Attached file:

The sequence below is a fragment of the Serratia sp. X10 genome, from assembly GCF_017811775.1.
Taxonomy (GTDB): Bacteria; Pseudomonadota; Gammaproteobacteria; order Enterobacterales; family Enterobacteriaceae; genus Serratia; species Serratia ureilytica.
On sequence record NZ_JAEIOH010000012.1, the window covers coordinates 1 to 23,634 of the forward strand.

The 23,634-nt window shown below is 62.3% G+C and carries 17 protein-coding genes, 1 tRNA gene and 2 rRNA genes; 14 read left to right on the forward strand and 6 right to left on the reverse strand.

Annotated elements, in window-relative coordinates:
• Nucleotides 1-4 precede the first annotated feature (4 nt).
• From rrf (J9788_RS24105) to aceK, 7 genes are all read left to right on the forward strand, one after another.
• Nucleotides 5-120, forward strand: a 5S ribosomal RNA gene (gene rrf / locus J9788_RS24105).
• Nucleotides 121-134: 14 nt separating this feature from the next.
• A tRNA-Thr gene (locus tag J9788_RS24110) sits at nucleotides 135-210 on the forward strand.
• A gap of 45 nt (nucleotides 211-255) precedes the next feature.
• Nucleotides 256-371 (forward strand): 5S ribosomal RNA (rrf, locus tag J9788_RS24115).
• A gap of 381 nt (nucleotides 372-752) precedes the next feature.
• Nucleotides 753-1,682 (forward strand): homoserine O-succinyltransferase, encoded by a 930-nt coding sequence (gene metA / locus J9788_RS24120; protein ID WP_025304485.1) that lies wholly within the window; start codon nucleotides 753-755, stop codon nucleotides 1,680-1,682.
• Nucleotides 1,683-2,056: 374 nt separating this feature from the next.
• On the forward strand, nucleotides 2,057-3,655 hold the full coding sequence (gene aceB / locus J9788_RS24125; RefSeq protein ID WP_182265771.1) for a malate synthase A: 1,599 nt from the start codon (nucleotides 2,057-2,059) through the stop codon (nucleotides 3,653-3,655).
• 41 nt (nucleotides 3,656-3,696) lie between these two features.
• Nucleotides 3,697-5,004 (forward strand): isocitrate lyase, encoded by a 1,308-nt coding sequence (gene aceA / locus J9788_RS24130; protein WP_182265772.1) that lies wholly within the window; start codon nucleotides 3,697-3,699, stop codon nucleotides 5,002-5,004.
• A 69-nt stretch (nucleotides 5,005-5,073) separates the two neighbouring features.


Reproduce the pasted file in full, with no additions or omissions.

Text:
The sequence below is a fragment of the Serratia sp. X10 genome, from assembly GCF_017811775.1.
Taxonomy (GTDB): Bacteria; Pseudomonadota; Gammaproteobacteria; order Enterobacterales; family Enterobacteriaceae; genus Serratia; species Serratia ureilytica.
On sequence record NZ_JAEIOH010000012.1, the window covers coordinates 1 to 23,634 of the forward strand.

The 23,634-nt window shown below is 62.3% G+C and carries 17 protein-coding genes, 1 tRNA gene and 2 rRNA genes; 14 read left to right on the forward strand and 6 right to left on the reverse strand.

Annotated elements, in window-relative coordinates:
• Nucleotides 1-4 precede the first annotated feature (4 nt).
• From rrf (J9788_RS24105) to aceK, 7 genes are all read left to right on the forward strand, one after another.
• Nucleotides 5-120, forward strand: a 5S ribosomal RNA gene (gene rrf / locus J9788_RS24105).
• Nucleotides 121-134: 14 nt separating this feature from the next.
• A tRNA-Thr gene (locus tag J9788_RS24110) sits at nucleotides 135-210 on the forward strand.
• A gap of 45 nt (nucleotides 211-255) precedes the next feature.
• Nucleotides 256-371 (forward strand): 5S ribosomal RNA (rrf, locus tag J9788_RS24115).
• A gap of 381 nt (nucleotides 372-752) precedes the next feature.
• Nucleotides 753-1,682 (forward strand): homoserine O-succinyltransferase, encoded by a 930-nt coding sequence (gene metA / locus J9788_RS24120; protein ID WP_025304485.1) that lies wholly within the window; start codon nucleotides 753-755, stop codon nucleotides 1,680-1,682.
• Nucleotides 1,683-2,056: 374 nt separating this feature from the next.
• On the forward strand, nucleotides 2,057-3,655 hold the full coding sequence (gene aceB / locus J9788_RS24125; RefSeq protein ID WP_182265771.1) for a malate synthase A: 1,599 nt from the start codon (nucleotides 2,057-2,059) through the stop codon (nucleotides 3,653-3,655).
• 41 nt (nucleotides 3,656-3,696) lie between these two features.
• Nucleotides 3,697-5,004 (forward strand): isocitrate lyase, encoded by a 1,308-nt coding sequence (gene aceA / locus J9788_RS24130; protein WP_182265772.1) that lies wholly within the window; start codon nucleotides 3,697-3,699, stop codon nucleotides 5,002-5,004.
• A 69-nt stretch (nucleotides 5,005-5,073) separates the two neighbouring features.